The Syrian Civil Defence said on Thursday that at least 13 people were killed, including six children, in shelling and clashes after a US raid earlier that morning in northwestern Syria near Atmeh on the Turkish-Syrian border.
US Special Operations forces successfully carried out a counter-terrorism mission in northwest Syria on Thursday, the Pentagon said earlier on Thursday, claiming there were no US casualties but giving no further details.
One resident said at least 12 people were killed in the attack.
Several helicopters landed in an area near the town of Atmeh in the province of Idlib, which is in an area under opposition control along the border with Turkey, and explosions were heard near the home of a foreign extremist, the residents and opposition sources said.
Anti-aircraft missiles were fired by opposition forces, in the last significant enclave held by insurgents fighting against Syrian President Bashar al-Assad, an opposition source said.
One resident said several people were killed in the operation, which witnesses said had ended as aircraft believed to be choppers had left the site. There was no confirmation that any extremists were killed in the raid.
Another resident said rescuers pulled out at least 12 bodies from the rubble of a multi-story building, including children and women.
The US State Department and the spokesperson for the coalition forces in northern Syria did not respond to requests for comment.
Charles Lister, senior fellow with the Washington-based Middle East Institute, said he had spoken to residents who said the operation lasted more than two hours.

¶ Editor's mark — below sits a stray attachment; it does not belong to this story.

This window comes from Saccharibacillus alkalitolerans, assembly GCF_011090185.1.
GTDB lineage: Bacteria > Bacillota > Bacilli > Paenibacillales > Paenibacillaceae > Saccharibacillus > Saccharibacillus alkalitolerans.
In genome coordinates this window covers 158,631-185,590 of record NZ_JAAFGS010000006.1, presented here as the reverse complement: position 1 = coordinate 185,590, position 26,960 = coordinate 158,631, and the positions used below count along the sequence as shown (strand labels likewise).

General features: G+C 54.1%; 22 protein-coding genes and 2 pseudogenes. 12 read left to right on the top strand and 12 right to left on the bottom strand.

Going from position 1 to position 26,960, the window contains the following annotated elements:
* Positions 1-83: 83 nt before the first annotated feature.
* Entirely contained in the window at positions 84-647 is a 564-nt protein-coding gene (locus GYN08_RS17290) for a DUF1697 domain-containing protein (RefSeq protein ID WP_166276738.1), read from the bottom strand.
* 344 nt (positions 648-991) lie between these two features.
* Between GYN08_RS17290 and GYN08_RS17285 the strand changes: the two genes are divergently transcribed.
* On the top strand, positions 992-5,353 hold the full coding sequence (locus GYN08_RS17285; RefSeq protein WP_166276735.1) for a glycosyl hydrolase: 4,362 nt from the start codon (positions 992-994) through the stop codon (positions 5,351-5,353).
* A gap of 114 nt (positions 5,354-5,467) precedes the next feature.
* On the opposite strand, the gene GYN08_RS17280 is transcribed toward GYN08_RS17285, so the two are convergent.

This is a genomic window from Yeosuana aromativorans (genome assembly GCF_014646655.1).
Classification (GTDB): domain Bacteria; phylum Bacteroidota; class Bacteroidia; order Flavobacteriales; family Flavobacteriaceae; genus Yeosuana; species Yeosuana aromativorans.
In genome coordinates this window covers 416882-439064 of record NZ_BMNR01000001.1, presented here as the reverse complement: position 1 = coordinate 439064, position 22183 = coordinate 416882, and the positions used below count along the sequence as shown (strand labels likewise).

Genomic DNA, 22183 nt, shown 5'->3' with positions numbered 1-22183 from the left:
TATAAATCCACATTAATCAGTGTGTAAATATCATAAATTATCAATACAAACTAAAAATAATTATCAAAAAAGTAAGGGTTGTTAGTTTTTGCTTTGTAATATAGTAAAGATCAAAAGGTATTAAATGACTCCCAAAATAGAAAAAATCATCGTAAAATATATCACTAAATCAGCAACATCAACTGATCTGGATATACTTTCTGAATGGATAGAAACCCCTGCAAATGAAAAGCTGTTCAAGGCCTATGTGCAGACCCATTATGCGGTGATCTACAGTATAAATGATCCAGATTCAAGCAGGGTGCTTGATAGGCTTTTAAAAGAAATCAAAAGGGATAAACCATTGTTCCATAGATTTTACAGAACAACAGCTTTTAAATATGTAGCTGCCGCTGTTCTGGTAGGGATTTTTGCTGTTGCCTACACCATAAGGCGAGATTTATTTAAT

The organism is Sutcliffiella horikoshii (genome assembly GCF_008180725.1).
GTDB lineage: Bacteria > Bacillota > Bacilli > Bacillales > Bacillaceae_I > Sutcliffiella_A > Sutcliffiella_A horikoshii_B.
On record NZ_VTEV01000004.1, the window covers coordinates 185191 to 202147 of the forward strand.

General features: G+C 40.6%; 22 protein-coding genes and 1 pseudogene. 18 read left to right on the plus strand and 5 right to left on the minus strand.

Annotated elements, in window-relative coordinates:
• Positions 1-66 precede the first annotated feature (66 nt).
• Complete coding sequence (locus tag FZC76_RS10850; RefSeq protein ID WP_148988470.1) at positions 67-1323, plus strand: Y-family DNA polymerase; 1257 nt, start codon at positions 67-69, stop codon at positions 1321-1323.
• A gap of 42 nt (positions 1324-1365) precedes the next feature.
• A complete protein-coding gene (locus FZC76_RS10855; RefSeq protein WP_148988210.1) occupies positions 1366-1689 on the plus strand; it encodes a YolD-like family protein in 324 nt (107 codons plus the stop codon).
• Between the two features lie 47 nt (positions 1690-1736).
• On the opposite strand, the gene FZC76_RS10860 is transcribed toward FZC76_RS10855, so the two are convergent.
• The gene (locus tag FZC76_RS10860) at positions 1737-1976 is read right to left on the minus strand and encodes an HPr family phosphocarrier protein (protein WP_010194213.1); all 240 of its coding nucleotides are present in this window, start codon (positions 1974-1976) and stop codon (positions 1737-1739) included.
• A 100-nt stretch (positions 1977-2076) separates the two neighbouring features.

“Clearly they wanted whoever it was alive,” Lister said.
“This looks like the biggest of this type of operation” since the Baghdadi raid, he said.
ISIS leader Abu Bakr al-Baghdadi died in a US special operations raid in northwest Syria in 2019.
The northwest of Syria - Idlib province and a belt of territory around it - is mostly held by Hyat Tahrir al-Sham, the former Nusra Front, which was part of al-Qaeda until 2016.
Several foreign extremist figures who split from the group have set up the Huras al-Din (Guardians of Religion) group, designated as a foreign terrorist organization, which has in recent years been the target of coalition strikes.
For years, the US military has launched mostly drones to kill top al-Qaeda operatives in northern Syria, where the militant group became active during Syria’s over decade-long civil war.
US-led coalition operations against remnants of ISIS sleeper cells are more frequent in northeast Syria held by Kurdish-led Syrian Democratic Forces.
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